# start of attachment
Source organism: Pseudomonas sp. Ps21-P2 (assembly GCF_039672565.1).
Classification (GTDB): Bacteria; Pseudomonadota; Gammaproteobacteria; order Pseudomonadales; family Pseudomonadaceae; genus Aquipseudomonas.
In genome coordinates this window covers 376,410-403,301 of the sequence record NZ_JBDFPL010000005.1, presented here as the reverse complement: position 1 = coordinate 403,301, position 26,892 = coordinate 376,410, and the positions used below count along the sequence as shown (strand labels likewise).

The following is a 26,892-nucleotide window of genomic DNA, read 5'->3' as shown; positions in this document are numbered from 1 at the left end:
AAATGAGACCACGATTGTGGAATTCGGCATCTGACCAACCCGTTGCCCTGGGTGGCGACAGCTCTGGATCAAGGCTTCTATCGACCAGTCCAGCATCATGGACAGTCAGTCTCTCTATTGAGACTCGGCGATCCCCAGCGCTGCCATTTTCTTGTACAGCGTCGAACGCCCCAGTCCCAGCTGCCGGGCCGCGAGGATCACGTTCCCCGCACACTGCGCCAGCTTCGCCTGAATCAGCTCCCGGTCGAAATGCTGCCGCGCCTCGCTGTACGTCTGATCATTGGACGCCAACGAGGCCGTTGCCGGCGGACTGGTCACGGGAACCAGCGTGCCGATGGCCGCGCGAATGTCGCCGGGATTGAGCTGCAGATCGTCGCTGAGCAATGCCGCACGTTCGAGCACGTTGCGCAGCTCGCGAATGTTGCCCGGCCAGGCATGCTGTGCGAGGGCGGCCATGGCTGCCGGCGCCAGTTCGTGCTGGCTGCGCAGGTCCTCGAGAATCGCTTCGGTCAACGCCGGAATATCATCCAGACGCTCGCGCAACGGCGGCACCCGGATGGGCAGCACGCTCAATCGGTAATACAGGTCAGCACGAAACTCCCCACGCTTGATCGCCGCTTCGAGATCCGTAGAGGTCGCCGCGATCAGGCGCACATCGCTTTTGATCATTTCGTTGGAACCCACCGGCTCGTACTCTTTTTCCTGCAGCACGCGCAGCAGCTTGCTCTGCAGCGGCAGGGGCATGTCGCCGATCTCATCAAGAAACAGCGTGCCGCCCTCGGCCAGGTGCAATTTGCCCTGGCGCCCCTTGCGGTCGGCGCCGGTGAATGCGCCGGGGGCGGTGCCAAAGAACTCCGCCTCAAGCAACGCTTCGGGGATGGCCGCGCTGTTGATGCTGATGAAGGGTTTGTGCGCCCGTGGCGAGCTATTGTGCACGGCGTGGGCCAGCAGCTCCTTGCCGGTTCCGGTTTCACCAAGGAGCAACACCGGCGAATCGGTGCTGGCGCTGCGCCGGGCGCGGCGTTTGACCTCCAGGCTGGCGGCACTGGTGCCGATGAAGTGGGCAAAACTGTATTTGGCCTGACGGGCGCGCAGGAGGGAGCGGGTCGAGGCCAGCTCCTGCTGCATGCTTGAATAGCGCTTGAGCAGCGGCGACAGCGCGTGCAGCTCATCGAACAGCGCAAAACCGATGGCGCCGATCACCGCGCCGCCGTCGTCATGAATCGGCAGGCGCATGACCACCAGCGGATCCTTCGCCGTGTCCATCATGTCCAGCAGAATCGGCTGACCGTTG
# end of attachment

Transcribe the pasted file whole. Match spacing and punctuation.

Source organism: Pseudomonas sp. Ps21-P2 (assembly GCF_039672565.1).
Classification (GTDB): Bacteria; Pseudomonadota; Gammaproteobacteria; order Pseudomonadales; family Pseudomonadaceae; genus Aquipseudomonas.
In genome coordinates this window covers 376,410-403,301 of the sequence record NZ_JBDFPL010000005.1, presented here as the reverse complement: position 1 = coordinate 403,301, position 26,892 = coordinate 376,410, and the positions used below count along the sequence as shown (strand labels likewise).

The following is a 26,892-nucleotide window of genomic DNA, read 5'->3' as shown; positions in this document are numbered from 1 at the left end:
AAATGAGACCACGATTGTGGAATTCGGCATCTGACCAACCCGTTGCCCTGGGTGGCGACAGCTCTGGATCAAGGCTTCTATCGACCAGTCCAGCATCATGGACAGTCAGTCTCTCTATTGAGACTCGGCGATCCCCAGCGCTGCCATTTTCTTGTACAGCGTCGAACGCCCCAGTCCCAGCTGCCGGGCCGCGAGGATCACGTTCCCCGCACACTGCGCCAGCTTCGCCTGAATCAGCTCCCGGTCGAAATGCTGCCGCGCCTCGCTGTACGTCTGATCATTGGACGCCAACGAGGCCGTTGCCGGCGGACTGGTCACGGGAACCAGCGTGCCGATGGCCGCGCGAATGTCGCCGGGATTGAGCTGCAGATCGTCGCTGAGCAATGCCGCACGTTCGAGCACGTTGCGCAGCTCGCGAATGTTGCCCGGCCAGGCATGCTGTGCGAGGGCGGCCATGGCTGCCGGCGCCAGTTCGTGCTGGCTGCGCAGGTCCTCGAGAATCGCTTCGGTCAACGCCGGAATATCATCCAGACGCTCGCGCAACGGCGGCACCCGGATGGGCAGCACGCTCAATCGGTAATACAGGTCAGCACGAAACTCCCCACGCTTGATCGCCGCTTCGAGATCCGTAGAGGTCGCCGCGATCAGGCGCACATCGCTTTTGATCATTTCGTTGGAACCCACCGGCTCGTACTCTTTTTCCTGCAGCACGCGCAGCAGCTTGCTCTGCAGCGGCAGGGGCATGTCGCCGATCTCATCAAGAAACAGCGTGCCGCCCTCGGCCAGGTGCAATTTGCCCTGGCGCCCCTTGCGGTCGGCGCCGGTGAATGCGCCGGGGGCGGTGCCAAAGAACTCCGCCTCAAGCAACGCTTCGGGGATGGCCGCGCTGTTGATGCTGATGAAGGGTTTGTGCGCCCGTGGCGAGCTATTGTGCACGGCGTGGGCCAGCAGCTCCTTGCCGGTTCCGGTTTCACCAAGGAGCAACACCGGCGAATCGGTGCTGGCGCTGCGCCGGGCGCGGCGTTTGACCTCCAGGCTGGCGGCACTGGTGCCGATGAAGTGGGCAAAACTGTATTTGGCCTGACGGGCGCGCAGGAGGGAGCGGGTCGAGGCCAGCTCCTGCTGCATGCTTGAATAGCGCTTGAGCAGCGGCGACAGCGCGTGCAGCTCATCGAACAGCGCAAAACCGATGGCGCCGATCACCGCGCCGCCGTCGTCATGAATCGGCAGGCGCATGACCACCAGCGGATCCTTCGCCGTGTCCATCATGTCCAGCAGAATCGGCTGACCGTTG